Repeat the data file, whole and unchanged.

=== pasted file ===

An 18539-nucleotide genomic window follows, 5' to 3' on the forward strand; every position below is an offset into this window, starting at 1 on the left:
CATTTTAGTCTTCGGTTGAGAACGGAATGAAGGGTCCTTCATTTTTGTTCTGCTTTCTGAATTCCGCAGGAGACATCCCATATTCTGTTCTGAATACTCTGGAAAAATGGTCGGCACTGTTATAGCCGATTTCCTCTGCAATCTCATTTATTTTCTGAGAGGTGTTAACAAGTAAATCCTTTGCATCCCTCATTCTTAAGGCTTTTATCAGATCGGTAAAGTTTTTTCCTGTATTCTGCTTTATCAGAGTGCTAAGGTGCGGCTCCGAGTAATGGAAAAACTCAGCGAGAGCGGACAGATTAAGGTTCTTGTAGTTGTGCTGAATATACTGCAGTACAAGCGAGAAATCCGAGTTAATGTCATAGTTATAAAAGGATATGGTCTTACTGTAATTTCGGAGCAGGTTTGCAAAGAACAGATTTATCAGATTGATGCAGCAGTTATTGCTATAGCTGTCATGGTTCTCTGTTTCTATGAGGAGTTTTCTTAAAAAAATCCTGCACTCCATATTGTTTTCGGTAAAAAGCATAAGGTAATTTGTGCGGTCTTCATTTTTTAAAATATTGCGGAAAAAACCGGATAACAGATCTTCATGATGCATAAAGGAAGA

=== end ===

An 18539-nucleotide genomic window follows, 5' to 3' on the forward strand; every position below is an offset into this window, starting at 1 on the left:
CATTTTAGTCTTCGGTTGAGAACGGAATGAAGGGTCCTTCATTTTTGTTCTGCTTTCTGAATTCCGCAGGAGACATCCCATATTCTGTTCTGAATACTCTGGAAAAATGGTCGGCACTGTTATAGCCGATTTCCTCTGCAATCTCATTTATTTTCTGAGAGGTGTTAACAAGTAAATCCTTTGCATCCCTCATTCTTAAGGCTTTTATCAGATCGGTAAAGTTTTTTCCTGTATTCTGCTTTATCAGAGTGCTAAGGTGCGGCTCCGAGTAATGGAAAAACTCAGCGAGAGCGGACAGATTAAGGTTCTTGTAGTTGTGCTGAATATACTGCAGTACAAGCGAGAAATCCGAGTTAATGTCATAGTTATAAAAGGATATGGTCTTACTGTAATTTCGGAGCAGGTTTGCAAAGAACAGATTTATCAGATTGATGCAGCAGTTATTGCTATAGCTGTCATGGTTCTCTGTTTCTATGAGGAGTTTTCTTAAAAAAATCCTGCACTCCATATTGTTTTCGGTAAAAAGCATAAGGTAATTTGTGCGGTCTTCATTTTTTAAAATATTGCGGAAAAAACCGGATAACAGATCTTCATGATGCATAAAGGAAGA